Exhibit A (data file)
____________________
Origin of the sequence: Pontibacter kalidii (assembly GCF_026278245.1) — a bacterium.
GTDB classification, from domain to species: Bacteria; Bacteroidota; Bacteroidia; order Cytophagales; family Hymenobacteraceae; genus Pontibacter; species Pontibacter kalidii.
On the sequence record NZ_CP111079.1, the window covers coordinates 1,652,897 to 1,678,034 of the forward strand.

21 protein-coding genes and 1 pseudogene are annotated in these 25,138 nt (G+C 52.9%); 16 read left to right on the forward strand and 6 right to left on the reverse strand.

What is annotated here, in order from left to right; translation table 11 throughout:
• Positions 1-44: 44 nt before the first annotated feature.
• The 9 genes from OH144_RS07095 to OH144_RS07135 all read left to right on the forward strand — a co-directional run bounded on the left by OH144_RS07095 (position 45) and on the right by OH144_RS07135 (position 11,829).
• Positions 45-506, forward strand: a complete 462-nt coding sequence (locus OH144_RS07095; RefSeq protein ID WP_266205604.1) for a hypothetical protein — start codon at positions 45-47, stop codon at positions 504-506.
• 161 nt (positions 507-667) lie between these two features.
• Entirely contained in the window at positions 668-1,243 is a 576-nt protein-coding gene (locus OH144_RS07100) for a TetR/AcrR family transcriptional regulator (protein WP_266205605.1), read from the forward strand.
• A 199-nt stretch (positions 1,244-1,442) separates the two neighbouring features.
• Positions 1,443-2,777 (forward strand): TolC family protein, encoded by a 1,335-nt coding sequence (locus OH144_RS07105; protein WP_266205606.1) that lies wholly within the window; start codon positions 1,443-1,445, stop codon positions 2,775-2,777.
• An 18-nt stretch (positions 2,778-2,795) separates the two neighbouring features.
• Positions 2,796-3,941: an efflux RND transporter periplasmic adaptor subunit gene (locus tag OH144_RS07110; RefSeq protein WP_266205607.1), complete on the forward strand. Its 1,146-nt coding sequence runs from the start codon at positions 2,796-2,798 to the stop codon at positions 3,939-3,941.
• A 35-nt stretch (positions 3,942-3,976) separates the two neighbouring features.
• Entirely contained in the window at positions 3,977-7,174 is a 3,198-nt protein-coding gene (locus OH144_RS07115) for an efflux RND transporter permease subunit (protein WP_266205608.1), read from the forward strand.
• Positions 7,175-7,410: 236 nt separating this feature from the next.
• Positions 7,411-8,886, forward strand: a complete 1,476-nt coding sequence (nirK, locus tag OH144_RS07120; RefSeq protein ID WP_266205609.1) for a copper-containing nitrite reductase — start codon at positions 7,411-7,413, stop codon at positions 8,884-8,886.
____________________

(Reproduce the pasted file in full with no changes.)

Origin of the sequence: Pontibacter kalidii (assembly GCF_026278245.1) — a bacterium.
GTDB classification, from domain to species: Bacteria; Bacteroidota; Bacteroidia; order Cytophagales; family Hymenobacteraceae; genus Pontibacter; species Pontibacter kalidii.
On the sequence record NZ_CP111079.1, the window covers coordinates 1,652,897 to 1,678,034 of the forward strand.

21 protein-coding genes and 1 pseudogene are annotated in these 25,138 nt (G+C 52.9%); 16 read left to right on the forward strand and 6 right to left on the reverse strand.

What is annotated here, in order from left to right; translation table 11 throughout:
• Positions 1-44: 44 nt before the first annotated feature.
• The 9 genes from OH144_RS07095 to OH144_RS07135 all read left to right on the forward strand — a co-directional run bounded on the left by OH144_RS07095 (position 45) and on the right by OH144_RS07135 (position 11,829).
• Positions 45-506, forward strand: a complete 462-nt coding sequence (locus OH144_RS07095; RefSeq protein ID WP_266205604.1) for a hypothetical protein — start codon at positions 45-47, stop codon at positions 504-506.
• 161 nt (positions 507-667) lie between these two features.
• Entirely contained in the window at positions 668-1,243 is a 576-nt protein-coding gene (locus OH144_RS07100) for a TetR/AcrR family transcriptional regulator (protein WP_266205605.1), read from the forward strand.
• A 199-nt stretch (positions 1,244-1,442) separates the two neighbouring features.
• Positions 1,443-2,777 (forward strand): TolC family protein, encoded by a 1,335-nt coding sequence (locus OH144_RS07105; protein WP_266205606.1) that lies wholly within the window; start codon positions 1,443-1,445, stop codon positions 2,775-2,777.
• An 18-nt stretch (positions 2,778-2,795) separates the two neighbouring features.
• Positions 2,796-3,941: an efflux RND transporter periplasmic adaptor subunit gene (locus tag OH144_RS07110; RefSeq protein WP_266205607.1), complete on the forward strand. Its 1,146-nt coding sequence runs from the start codon at positions 2,796-2,798 to the stop codon at positions 3,939-3,941.
• A 35-nt stretch (positions 3,942-3,976) separates the two neighbouring features.
• Entirely contained in the window at positions 3,977-7,174 is a 3,198-nt protein-coding gene (locus OH144_RS07115) for an efflux RND transporter permease subunit (protein WP_266205608.1), read from the forward strand.
• Positions 7,175-7,410: 236 nt separating this feature from the next.
• Positions 7,411-8,886, forward strand: a complete 1,476-nt coding sequence (nirK, locus tag OH144_RS07120; RefSeq protein ID WP_266205609.1) for a copper-containing nitrite reductase — start codon at positions 7,411-7,413, stop codon at positions 8,884-8,886.